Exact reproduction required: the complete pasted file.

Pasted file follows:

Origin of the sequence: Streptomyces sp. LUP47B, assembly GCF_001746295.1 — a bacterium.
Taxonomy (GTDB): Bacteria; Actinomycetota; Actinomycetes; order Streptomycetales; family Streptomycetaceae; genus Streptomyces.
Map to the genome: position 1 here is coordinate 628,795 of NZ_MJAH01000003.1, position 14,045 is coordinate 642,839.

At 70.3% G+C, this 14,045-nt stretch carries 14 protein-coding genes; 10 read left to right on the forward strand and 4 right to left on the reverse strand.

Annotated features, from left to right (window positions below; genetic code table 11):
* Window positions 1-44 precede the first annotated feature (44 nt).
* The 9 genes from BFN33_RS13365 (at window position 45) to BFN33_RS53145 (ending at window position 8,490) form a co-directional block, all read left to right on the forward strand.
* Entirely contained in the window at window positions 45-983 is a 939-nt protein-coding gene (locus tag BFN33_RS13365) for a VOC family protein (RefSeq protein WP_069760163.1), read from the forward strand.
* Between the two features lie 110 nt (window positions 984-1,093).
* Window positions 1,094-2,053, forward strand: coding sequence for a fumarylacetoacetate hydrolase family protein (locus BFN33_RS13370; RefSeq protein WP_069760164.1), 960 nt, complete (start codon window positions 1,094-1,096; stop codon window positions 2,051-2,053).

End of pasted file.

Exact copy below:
Origin of the sequence: Streptomyces sp. LUP47B, assembly GCF_001746295.1 — a bacterium.
Taxonomy (GTDB): Bacteria; Actinomycetota; Actinomycetes; order Streptomycetales; family Streptomycetaceae; genus Streptomyces.
Map to the genome: position 1 here is coordinate 628,795 of NZ_MJAH01000003.1, position 14,045 is coordinate 642,839.

At 70.3% G+C, this 14,045-nt stretch carries 14 protein-coding genes; 10 read left to right on the forward strand and 4 right to left on the reverse strand.

Annotated features, from left to right (window positions below; genetic code table 11):
* Window positions 1-44 precede the first annotated feature (44 nt).
* The 9 genes from BFN33_RS13365 (at window position 45) to BFN33_RS53145 (ending at window position 8,490) form a co-directional block, all read left to right on the forward strand.
* Entirely contained in the window at window positions 45-983 is a 939-nt protein-coding gene (locus tag BFN33_RS13365) for a VOC family protein (RefSeq protein WP_069760163.1), read from the forward strand.
* Between the two features lie 110 nt (window positions 984-1,093).
* Window positions 1,094-2,053, forward strand: coding sequence for a fumarylacetoacetate hydrolase family protein (locus BFN33_RS13370; RefSeq protein WP_069760164.1), 960 nt, complete (start codon window positions 1,094-1,096; stop codon window positions 2,051-2,053).